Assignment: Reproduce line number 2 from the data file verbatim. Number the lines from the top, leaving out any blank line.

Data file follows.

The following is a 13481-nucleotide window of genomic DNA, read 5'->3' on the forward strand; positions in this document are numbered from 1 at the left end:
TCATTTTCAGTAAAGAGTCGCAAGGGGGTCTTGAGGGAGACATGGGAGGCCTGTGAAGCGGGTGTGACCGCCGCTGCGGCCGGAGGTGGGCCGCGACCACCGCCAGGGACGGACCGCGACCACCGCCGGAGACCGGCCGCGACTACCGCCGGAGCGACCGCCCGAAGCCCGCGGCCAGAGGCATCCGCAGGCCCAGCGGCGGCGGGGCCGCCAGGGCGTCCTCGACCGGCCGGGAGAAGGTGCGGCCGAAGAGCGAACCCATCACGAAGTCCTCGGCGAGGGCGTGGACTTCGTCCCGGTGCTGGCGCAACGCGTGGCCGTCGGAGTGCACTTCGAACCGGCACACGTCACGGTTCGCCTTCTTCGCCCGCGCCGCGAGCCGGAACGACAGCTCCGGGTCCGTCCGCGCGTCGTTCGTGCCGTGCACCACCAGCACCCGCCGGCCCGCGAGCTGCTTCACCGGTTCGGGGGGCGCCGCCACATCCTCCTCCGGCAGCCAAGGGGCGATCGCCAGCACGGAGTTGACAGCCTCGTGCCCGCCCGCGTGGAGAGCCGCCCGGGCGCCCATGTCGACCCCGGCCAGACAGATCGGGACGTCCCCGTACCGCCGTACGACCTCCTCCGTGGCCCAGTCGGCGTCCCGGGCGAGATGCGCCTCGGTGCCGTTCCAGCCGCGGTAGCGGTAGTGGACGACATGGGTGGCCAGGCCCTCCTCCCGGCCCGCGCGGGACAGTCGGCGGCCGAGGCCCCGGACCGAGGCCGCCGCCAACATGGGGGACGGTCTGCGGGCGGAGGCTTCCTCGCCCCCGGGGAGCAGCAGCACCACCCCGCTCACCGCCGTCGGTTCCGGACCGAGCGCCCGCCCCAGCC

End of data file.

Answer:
TCATTTTCAGTAAAGAGTCGCAAGGGGGTCTTGAGGGAGACATGGGAGGCCTGTGAAGCGGGTGTGACCGCCGCTGCGGCCGGAGGTGGGCCGCGACCACCGCCAGGGACGGACCGCGACCACCGCCGGAGACCGGCCGCGACTACCGCCGGAGCGACCGCCCGAAGCCCGCGGCCAGAGGCATCCGCAGGCCCAGCGGCGGCGGGGCCGCCAGGGCGTCCTCGACCGGCCGGGAGAAGGTGCGGCCGAAGAGCGAACCCATCACGAAGTCCTCGGCGAGGGCGTGGACTTCGTCCCGGTGCTGGCGCAACGCGTGGCCGTCGGAGTGCACTTCGAACCGGCACACGTCACGGTTCGCCTTCTTCGCCCGCGCCGCGAGCCGGAACGACAGCTCCGGGTCCGTCCGCGCGTCGTTCGTGCCGTGCACCACCAGCACCCGCCGGCCCGCGAGCTGCTTCACCGGTTCGGGGGGCGCCGCCACATCCTCCTCCGGCAGCCAAGGGGCGATCGCCAGCACGGAGTTGACAGCCTCGTGCCCGCCCGCGTGGAGAGCCGCCCGGGCGCCCATGTCGACCCCGGCCAGACAGATCGGGACGTCCCCGTACCGCCGTACGACCTCCTCCGTGGCCCAGTCGGCGTCCCGGGCGAGATGCGCCTCGGTGCCGTTCCAGCCGCGGTAGCGGTAGTGGACGACATGGGTGGCCAGGCCCTCCTCCCGGCCCGCGCGGGACAGTCGGCGGCCGAGGCCCCGGACCGAGGCCGCCGCCAACATGGGGGACGGTCTGCGGGCGGAGGCTTCCTCGCCCCCGGGGAGCAGCAGCACCACCCCGCTCACCGCCGTCGGTTCCGGACCGAGCGCCCGCCCCAGCC